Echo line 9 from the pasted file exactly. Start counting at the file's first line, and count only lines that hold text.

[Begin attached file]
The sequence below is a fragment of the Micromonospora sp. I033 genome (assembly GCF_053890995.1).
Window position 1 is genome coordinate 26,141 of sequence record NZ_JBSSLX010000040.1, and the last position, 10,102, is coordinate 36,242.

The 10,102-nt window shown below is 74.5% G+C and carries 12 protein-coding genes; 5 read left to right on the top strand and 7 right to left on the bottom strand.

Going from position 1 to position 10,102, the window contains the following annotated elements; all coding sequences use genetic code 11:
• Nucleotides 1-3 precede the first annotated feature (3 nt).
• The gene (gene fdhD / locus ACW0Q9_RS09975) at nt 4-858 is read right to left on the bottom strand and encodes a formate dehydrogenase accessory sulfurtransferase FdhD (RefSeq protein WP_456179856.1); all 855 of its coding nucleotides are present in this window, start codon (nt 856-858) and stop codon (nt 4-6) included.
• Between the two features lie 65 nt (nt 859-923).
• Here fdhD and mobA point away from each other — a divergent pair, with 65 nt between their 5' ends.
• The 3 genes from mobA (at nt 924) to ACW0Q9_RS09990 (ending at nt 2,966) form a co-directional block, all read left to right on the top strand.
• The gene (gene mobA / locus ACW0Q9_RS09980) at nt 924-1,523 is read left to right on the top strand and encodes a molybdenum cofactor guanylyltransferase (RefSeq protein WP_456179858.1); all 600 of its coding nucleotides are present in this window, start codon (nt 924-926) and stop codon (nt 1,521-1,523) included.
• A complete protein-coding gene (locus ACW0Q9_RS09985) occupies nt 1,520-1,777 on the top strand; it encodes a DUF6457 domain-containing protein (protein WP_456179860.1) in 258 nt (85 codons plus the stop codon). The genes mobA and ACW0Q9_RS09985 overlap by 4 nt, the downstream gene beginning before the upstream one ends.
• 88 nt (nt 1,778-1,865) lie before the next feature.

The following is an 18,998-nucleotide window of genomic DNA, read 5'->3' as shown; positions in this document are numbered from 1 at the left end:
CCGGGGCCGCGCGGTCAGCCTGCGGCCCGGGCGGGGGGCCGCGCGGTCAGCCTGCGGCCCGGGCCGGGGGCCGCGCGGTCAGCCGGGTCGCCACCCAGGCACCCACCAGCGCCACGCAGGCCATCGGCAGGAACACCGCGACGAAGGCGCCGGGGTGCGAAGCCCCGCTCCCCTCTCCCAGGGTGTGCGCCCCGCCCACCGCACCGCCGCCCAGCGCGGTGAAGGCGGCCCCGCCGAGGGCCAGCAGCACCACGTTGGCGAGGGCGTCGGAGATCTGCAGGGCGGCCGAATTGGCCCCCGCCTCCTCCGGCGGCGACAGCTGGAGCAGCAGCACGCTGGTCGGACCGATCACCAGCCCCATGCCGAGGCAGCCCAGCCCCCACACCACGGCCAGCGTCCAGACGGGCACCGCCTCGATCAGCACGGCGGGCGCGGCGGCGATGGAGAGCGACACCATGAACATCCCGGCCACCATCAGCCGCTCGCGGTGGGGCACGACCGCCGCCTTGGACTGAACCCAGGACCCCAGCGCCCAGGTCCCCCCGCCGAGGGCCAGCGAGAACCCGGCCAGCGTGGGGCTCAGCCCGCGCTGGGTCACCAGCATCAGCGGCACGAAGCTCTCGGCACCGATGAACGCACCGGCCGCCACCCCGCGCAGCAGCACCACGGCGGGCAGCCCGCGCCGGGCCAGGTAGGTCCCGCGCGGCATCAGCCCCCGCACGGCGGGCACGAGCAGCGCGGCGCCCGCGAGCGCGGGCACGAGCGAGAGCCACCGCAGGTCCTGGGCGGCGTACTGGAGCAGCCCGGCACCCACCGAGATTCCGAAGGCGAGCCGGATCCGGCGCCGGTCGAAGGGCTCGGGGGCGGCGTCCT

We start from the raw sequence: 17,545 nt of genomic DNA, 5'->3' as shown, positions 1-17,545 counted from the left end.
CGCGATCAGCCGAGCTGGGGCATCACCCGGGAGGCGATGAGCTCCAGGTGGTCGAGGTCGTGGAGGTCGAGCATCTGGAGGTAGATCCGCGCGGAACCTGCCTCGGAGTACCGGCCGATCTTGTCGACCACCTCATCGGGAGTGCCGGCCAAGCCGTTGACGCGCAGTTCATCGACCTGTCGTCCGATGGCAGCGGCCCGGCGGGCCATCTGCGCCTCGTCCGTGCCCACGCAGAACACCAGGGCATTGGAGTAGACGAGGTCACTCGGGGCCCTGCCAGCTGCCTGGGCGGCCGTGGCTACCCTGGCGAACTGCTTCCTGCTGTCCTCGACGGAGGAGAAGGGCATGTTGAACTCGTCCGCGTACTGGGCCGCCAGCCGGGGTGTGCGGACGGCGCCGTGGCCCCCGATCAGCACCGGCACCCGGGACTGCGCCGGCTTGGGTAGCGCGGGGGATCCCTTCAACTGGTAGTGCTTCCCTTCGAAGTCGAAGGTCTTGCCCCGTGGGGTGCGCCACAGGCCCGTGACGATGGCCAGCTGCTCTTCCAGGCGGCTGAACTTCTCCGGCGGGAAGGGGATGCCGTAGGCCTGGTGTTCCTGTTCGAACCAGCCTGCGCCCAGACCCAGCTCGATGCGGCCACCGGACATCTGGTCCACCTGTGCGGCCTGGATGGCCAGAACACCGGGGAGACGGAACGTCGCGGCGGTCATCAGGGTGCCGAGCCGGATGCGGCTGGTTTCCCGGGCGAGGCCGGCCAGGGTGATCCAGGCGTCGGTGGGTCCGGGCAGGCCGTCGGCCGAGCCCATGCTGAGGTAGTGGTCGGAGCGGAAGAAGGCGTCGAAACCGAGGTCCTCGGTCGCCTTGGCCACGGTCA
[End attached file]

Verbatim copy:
• The 3 genes from mobA (at nt 924) to ACW0Q9_RS09990 (ending at nt 2,966) form a co-directional block, all read left to right on the top strand.